05272018Sun
Last updateFri, 25 May 2018 5pm

Dots & caps: Playing around with address, account names

In last week’s tirade I inveighed against the use of those dots that are used to obscure passwords when entered on the computer. 

I would not want readers to get the impression I am against the use of all dots; in fact Google has a little-known feature that makes very clever use of dots.

If you are among the millions of customers who have a Gmail address, your email address name might be something like This email address is being protected from spambots. You need JavaScript enabled to view it..">This email address is being protected from spambots. You need JavaScript enabled to view it..  This email address is composed of three elements: “lakechapalalover” is your account name, the sign “@” tells computers around the world that this string of characters is an email address and not a web site, and “gmail.com” is Google’s domain name.

The sign “@” and the domain name you must leave alone, but your account name is something you have the ability to play around with to some extent.  Google permits users to insert extra periods in the account name.  This means that This email address is being protected from spambots. You need JavaScript enabled to view it. is the same as This email address is being protected from spambots. You need JavaScript enabled to view it..">This email address is being protected from spambots. You need JavaScript enabled to view it.. Google simply ignores all periods to the left of the “@” sign.

The rules for adding extra periods to a Gmail address are:  (1) Using a period as the first character in your name looks funny but it seems to work okay.  (2) Placing a period at the end of your name and right before the @ sign worked for me.  And (3) you should not use two or more consecutive periods because when I tested this it did not work and my test emails failed to go through.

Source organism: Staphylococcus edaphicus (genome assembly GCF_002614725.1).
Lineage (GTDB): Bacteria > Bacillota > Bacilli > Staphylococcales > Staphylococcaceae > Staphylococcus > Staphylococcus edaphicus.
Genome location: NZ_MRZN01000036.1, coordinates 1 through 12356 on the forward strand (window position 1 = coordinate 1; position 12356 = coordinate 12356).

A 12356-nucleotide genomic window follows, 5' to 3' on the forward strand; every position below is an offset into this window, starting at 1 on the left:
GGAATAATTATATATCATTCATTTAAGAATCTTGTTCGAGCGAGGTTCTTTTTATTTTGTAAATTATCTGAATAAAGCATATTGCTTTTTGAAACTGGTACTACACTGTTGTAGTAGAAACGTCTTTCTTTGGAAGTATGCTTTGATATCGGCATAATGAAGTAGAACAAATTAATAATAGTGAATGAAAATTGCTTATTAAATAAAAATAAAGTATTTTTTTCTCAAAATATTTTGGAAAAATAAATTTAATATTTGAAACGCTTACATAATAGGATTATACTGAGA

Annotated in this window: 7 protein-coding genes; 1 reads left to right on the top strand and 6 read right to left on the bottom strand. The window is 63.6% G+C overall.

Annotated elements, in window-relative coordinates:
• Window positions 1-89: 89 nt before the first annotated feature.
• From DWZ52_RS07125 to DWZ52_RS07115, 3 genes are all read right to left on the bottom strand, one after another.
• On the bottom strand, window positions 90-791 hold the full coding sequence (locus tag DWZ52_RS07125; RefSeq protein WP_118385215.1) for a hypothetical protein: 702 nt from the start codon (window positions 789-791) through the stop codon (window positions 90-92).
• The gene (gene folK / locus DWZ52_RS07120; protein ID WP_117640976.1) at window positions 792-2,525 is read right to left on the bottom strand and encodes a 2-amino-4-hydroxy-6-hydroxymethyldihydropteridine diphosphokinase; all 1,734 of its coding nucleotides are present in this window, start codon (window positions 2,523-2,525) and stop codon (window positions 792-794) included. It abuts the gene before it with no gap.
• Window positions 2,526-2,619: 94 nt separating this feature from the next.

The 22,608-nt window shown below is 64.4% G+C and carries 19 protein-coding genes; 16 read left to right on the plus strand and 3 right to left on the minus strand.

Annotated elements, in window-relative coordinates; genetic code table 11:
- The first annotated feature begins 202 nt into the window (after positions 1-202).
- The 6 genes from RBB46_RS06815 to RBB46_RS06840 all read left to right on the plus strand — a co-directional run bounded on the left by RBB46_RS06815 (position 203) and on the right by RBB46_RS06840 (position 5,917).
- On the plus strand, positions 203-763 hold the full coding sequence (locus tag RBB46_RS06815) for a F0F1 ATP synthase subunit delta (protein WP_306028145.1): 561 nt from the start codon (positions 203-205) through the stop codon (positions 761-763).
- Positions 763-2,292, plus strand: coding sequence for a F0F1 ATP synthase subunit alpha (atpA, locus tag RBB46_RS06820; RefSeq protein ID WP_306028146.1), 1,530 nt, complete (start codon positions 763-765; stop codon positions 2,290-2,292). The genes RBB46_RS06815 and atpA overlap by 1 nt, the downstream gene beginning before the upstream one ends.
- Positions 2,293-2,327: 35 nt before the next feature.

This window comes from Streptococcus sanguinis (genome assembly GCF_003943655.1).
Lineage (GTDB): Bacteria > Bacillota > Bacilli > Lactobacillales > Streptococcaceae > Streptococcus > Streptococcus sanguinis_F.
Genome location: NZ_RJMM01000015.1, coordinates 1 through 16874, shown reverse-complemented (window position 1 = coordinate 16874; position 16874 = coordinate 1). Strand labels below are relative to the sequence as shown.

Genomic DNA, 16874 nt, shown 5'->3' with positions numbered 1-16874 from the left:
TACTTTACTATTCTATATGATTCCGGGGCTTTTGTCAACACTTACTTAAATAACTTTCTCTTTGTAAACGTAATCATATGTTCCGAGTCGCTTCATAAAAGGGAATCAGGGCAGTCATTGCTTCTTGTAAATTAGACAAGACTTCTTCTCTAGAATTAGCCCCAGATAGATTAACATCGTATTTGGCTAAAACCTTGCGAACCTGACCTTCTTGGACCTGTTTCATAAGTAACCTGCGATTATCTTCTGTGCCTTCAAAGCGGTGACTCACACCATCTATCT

Aside from cosmetics this can serve a useful purpose.  Once, when a company stubbornly refused to accept my valid Gmail address because they said it was already used and I had to use a different email address, I simply added an extra period to the name portion of the email address and went on about my business.

It is also worth mentioning that email addresses are not case sensitive.  This means that This email address is being protected from spambots. You need JavaScript enabled to view it., This email address is being protected from spambots. You need JavaScript enabled to view it., and This email address is being protected from spambots. You need JavaScript enabled to view it. are all the same address.

Note that dressing up your account name with capital letters or extra periods does not create a new Gmail account.  You still have only one email inbox and one password.  The changes you may make to your account name are purely cosmetic.  This rule only applies to Gmail, however; with other email providers a name with extra periods could be a different email account.

For those readers who do not have Gmail accounts, it is possible that your email provider might also follow the same rules for the use of extra periods.  Facebook, for example, does allow extra dots in your name.  Apple and Yahoo do not. However, you may still mix capitals and lower case letters to your heart’s content so long as you do not change the spelling of your name.

Charles Miller is a freelance computer consultant with more than 20 years IT experience and a Texan with a lifetime love for Mexico.  The opinions expressed are his own.  He may be contacted through his web site at SMAguru.com.

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